Reflections on Spain
Cherishing Family Like They Do in Spain This Christmas
Can you think of times when events changed your life more than you could recognize at the time? For me, a surprise assignment brought me to Spain and changed my life profoundly!
I remember the day when, as a young chaplain, I reported aboard my first Navy ship. I had just been commissioned as a chaplain 5 months before. My wife Ruth and I were newlyweds who had just settled into our apartment in Washington, D.C., my first assignment. But a personnel emergency came up and the Chaplain Corps immediately reassigned me to a destroyer division home-ported in Norfolk.
It turns out that the five destroyers were preparing for a Mediterranean cruise of six months’ duration. So, I sailed off into the Atlantic, waving goodbye to my new wife, who remained in Norfolk, marooned among packing boxes! I was a complete rookie and had to figure out on my own how I could minister to the officers and men of five destroyers. As unsettling it was for Ruth and me, that “Med Cruise” changed our lives and the way we would choose to raise our three boys in the future.
The first two ports of call were in Spain: Palma de Mallorca and Valencia. If that were not enough of Spain, the final two ports were Barcelona and the naval base in Rota - a favorite duty station of many of our customers who were stationed there. I took every opportunity to go ashore either by myself or with a couple of my shipmates, strolling the beautiful cities. I became familiar with many Spanish families and I very much liked what I saw. By the time I returned to my bride six months late, I had befriended many wonderful Spanish locals.
I particularly noticed how the Spanish raise their kids. From the moment of their birth, Spanish children are cherished, not only by their immediate family, but also by their close relatives and the neighborhood. They accompany their family everywhere: daily visits to the grocer, butcher and vegetable lady in the local market. They are also included with their parents, aunts, uncles, grandparents and friends as they gather at the local tapas bar or restaurant.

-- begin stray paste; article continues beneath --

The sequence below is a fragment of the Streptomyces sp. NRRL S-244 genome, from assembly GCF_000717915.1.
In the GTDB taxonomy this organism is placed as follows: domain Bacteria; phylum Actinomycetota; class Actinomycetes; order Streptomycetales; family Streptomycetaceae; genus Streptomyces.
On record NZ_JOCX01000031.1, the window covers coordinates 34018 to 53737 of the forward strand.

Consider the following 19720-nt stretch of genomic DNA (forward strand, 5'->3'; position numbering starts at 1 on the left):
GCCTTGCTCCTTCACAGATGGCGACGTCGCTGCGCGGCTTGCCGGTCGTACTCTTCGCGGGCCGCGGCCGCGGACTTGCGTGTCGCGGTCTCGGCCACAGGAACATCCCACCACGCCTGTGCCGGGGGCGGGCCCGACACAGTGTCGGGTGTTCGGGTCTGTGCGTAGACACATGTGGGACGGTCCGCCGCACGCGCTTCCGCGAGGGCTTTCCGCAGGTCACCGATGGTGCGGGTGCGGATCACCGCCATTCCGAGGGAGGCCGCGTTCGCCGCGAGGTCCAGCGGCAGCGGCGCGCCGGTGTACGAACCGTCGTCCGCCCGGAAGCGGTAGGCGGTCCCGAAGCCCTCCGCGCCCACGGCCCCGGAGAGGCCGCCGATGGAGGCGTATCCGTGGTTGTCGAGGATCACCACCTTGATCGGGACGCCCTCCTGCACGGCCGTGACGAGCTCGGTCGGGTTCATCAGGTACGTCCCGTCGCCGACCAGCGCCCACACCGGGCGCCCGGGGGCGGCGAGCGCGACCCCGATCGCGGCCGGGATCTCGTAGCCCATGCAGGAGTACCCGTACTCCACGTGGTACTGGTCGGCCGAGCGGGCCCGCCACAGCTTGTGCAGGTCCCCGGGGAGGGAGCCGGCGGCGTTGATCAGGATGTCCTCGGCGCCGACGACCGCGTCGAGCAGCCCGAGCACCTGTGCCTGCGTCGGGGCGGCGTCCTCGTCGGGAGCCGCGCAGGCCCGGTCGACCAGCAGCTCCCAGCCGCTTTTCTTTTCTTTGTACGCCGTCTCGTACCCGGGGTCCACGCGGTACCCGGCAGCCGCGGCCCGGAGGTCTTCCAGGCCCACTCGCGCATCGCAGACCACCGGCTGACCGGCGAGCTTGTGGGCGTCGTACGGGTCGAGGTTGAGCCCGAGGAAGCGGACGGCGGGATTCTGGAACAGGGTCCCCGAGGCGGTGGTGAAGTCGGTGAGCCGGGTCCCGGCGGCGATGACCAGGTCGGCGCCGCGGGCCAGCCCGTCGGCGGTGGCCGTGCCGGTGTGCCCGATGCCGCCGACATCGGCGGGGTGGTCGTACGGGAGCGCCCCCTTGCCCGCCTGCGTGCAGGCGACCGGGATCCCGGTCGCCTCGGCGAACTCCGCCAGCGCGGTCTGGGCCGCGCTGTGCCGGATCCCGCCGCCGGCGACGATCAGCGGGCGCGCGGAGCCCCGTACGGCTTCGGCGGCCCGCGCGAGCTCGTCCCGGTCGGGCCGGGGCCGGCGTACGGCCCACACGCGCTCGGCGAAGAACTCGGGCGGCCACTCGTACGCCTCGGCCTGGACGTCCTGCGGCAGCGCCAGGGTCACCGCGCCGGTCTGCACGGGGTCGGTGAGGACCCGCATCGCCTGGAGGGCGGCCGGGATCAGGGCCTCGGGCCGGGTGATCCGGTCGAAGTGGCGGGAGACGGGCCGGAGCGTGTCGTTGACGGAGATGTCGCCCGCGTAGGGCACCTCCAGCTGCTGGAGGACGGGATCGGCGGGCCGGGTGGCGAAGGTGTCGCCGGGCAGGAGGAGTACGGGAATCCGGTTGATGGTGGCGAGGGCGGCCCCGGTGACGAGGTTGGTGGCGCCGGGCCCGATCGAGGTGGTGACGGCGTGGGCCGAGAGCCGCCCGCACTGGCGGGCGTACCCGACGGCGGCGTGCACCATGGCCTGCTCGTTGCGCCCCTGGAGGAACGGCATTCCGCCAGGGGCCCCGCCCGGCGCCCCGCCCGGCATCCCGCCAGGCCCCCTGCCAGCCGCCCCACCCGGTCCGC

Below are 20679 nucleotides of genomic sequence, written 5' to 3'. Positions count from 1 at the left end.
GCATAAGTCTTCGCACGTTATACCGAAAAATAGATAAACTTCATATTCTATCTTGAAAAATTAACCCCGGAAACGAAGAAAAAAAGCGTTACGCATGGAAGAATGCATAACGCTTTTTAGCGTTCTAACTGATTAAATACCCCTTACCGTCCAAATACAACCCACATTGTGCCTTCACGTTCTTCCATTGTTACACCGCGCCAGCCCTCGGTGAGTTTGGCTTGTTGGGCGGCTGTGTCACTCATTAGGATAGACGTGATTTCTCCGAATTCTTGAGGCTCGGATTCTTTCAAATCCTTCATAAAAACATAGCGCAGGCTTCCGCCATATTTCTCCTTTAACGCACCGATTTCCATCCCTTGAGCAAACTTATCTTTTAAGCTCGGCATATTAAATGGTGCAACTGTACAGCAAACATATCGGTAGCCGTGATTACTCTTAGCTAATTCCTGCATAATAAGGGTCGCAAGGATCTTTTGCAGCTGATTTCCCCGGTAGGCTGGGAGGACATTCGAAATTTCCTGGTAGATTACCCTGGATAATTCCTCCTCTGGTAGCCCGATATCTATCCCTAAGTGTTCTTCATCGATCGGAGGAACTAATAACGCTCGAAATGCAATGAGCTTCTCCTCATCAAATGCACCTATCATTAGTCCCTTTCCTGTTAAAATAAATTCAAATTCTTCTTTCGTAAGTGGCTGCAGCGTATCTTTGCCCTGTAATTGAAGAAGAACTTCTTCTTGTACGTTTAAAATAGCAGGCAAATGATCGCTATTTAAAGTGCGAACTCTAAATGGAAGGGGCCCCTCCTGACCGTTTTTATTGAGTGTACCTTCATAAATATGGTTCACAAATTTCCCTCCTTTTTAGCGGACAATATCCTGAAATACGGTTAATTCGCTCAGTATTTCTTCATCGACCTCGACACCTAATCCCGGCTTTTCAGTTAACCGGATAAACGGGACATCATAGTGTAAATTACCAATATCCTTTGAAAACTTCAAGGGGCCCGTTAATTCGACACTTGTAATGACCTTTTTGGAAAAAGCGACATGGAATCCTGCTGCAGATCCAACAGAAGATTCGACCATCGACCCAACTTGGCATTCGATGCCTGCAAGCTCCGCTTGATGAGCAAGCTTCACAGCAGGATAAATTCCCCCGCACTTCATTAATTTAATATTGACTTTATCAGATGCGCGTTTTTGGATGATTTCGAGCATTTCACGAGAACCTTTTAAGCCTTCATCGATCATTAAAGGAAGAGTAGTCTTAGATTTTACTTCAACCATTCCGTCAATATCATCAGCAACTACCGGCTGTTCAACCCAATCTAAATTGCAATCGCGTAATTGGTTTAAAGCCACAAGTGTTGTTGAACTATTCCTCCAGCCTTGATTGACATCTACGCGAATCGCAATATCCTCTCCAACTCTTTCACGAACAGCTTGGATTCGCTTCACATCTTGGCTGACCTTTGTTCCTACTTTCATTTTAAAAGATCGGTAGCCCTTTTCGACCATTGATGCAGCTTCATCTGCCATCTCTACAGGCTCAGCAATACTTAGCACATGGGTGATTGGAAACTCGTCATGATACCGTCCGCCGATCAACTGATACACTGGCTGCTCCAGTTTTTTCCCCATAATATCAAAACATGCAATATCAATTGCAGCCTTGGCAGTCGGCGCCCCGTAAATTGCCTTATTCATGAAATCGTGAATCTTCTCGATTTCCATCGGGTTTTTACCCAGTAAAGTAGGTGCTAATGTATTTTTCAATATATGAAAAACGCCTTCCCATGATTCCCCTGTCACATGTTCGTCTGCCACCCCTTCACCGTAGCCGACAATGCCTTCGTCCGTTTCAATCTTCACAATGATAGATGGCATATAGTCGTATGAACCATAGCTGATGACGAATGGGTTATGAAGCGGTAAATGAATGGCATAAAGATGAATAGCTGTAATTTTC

The result of this style of child-rearing is that the child is treated as part of a nurturing community - the neighborhood. Rather than the American feeling of “a man’s home is his castle,” sometimes sequestered in a gated neighborhood, the Spanish neighborhood as a whole assumes responsibility for all of the children. It forms a strong community. For example, if a little child falls down and scrapes her knee in the plaza, she might turn to the other children for help, rather than her mother.
During this festive time of year, the focus is upon our children and their seemingly loving approach to life. Particularly during this cynical time where there is not much encouragement expressed on the media, I find that being with my family, our grandchildren or any group of children lifts my spirits: for after all is said and done, it is all about love - whether it expressed in the baby in the manger or in loving your neighbor as yourself.
May you be surrounded by those whom you love.
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